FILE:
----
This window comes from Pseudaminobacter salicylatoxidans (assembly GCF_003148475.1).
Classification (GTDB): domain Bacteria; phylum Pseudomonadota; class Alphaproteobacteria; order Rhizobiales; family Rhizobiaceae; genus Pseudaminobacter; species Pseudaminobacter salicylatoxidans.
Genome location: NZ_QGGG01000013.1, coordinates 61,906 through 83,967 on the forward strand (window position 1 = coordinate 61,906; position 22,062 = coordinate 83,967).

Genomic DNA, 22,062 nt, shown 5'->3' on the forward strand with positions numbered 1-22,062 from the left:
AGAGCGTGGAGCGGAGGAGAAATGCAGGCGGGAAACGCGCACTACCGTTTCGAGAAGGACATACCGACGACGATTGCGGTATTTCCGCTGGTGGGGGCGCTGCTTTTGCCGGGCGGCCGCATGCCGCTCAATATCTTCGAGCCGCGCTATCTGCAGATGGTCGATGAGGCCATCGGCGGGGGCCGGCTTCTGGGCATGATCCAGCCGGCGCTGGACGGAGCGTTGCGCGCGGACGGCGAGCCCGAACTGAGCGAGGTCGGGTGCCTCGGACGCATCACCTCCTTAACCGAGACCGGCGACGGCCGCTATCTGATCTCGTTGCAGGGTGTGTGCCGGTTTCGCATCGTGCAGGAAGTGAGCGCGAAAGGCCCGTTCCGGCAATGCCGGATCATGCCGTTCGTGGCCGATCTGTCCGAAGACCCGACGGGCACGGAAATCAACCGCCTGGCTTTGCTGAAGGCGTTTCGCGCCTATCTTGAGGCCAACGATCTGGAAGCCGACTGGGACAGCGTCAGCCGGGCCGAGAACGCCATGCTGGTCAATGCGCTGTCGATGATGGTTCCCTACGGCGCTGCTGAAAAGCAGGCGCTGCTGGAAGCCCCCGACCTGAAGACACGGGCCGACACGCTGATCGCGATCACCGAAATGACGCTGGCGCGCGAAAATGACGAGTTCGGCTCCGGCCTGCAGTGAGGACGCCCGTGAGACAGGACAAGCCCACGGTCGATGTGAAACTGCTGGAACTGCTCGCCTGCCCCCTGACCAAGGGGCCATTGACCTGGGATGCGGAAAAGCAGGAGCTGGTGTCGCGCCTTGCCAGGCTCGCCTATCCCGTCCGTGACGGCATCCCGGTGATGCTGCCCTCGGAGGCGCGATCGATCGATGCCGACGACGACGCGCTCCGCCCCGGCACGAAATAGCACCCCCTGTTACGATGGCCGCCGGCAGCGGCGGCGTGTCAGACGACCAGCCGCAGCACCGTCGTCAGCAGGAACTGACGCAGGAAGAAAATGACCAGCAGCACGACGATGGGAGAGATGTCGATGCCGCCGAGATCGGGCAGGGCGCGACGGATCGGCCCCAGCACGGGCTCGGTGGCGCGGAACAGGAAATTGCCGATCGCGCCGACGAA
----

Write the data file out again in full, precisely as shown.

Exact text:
This window comes from Pseudaminobacter salicylatoxidans (assembly GCF_003148475.1).
Classification (GTDB): domain Bacteria; phylum Pseudomonadota; class Alphaproteobacteria; order Rhizobiales; family Rhizobiaceae; genus Pseudaminobacter; species Pseudaminobacter salicylatoxidans.
Genome location: NZ_QGGG01000013.1, coordinates 61,906 through 83,967 on the forward strand (window position 1 = coordinate 61,906; position 22,062 = coordinate 83,967).

Genomic DNA, 22,062 nt, shown 5'->3' on the forward strand with positions numbered 1-22,062 from the left:
AGAGCGTGGAGCGGAGGAGAAATGCAGGCGGGAAACGCGCACTACCGTTTCGAGAAGGACATACCGACGACGATTGCGGTATTTCCGCTGGTGGGGGCGCTGCTTTTGCCGGGCGGCCGCATGCCGCTCAATATCTTCGAGCCGCGCTATCTGCAGATGGTCGATGAGGCCATCGGCGGGGGCCGGCTTCTGGGCATGATCCAGCCGGCGCTGGACGGAGCGTTGCGCGCGGACGGCGAGCCCGAACTGAGCGAGGTCGGGTGCCTCGGACGCATCACCTCCTTAACCGAGACCGGCGACGGCCGCTATCTGATCTCGTTGCAGGGTGTGTGCCGGTTTCGCATCGTGCAGGAAGTGAGCGCGAAAGGCCCGTTCCGGCAATGCCGGATCATGCCGTTCGTGGCCGATCTGTCCGAAGACCCGACGGGCACGGAAATCAACCGCCTGGCTTTGCTGAAGGCGTTTCGCGCCTATCTTGAGGCCAACGATCTGGAAGCCGACTGGGACAGCGTCAGCCGGGCCGAGAACGCCATGCTGGTCAATGCGCTGTCGATGATGGTTCCCTACGGCGCTGCTGAAAAGCAGGCGCTGCTGGAAGCCCCCGACCTGAAGACACGGGCCGACACGCTGATCGCGATCACCGAAATGACGCTGGCGCGCGAAAATGACGAGTTCGGCTCCGGCCTGCAGTGAGGACGCCCGTGAGACAGGACAAGCCCACGGTCGATGTGAAACTGCTGGAACTGCTCGCCTGCCCCCTGACCAAGGGGCCATTGACCTGGGATGCGGAAAAGCAGGAGCTGGTGTCGCGCCTTGCCAGGCTCGCCTATCCCGTCCGTGACGGCATCCCGGTGATGCTGCCCTCGGAGGCGCGATCGATCGATGCCGACGACGACGCGCTCCGCCCCGGCACGAAATAGCACCCCCTGTTACGATGGCCGCCGGCAGCGGCGGCGTGTCAGACGACCAGCCGCAGCACCGTCGTCAGCAGGAACTGACGCAGGAAGAAAATGACCAGCAGCACGACGATGGGAGAGATGTCGATGCCGCCGAGATCGGGCAGGGCGCGACGGATCGGCCCCAGCACGGGCTCGGTGGCGCGGAACAGGAAATTGCCGATCGCGCCGACGAA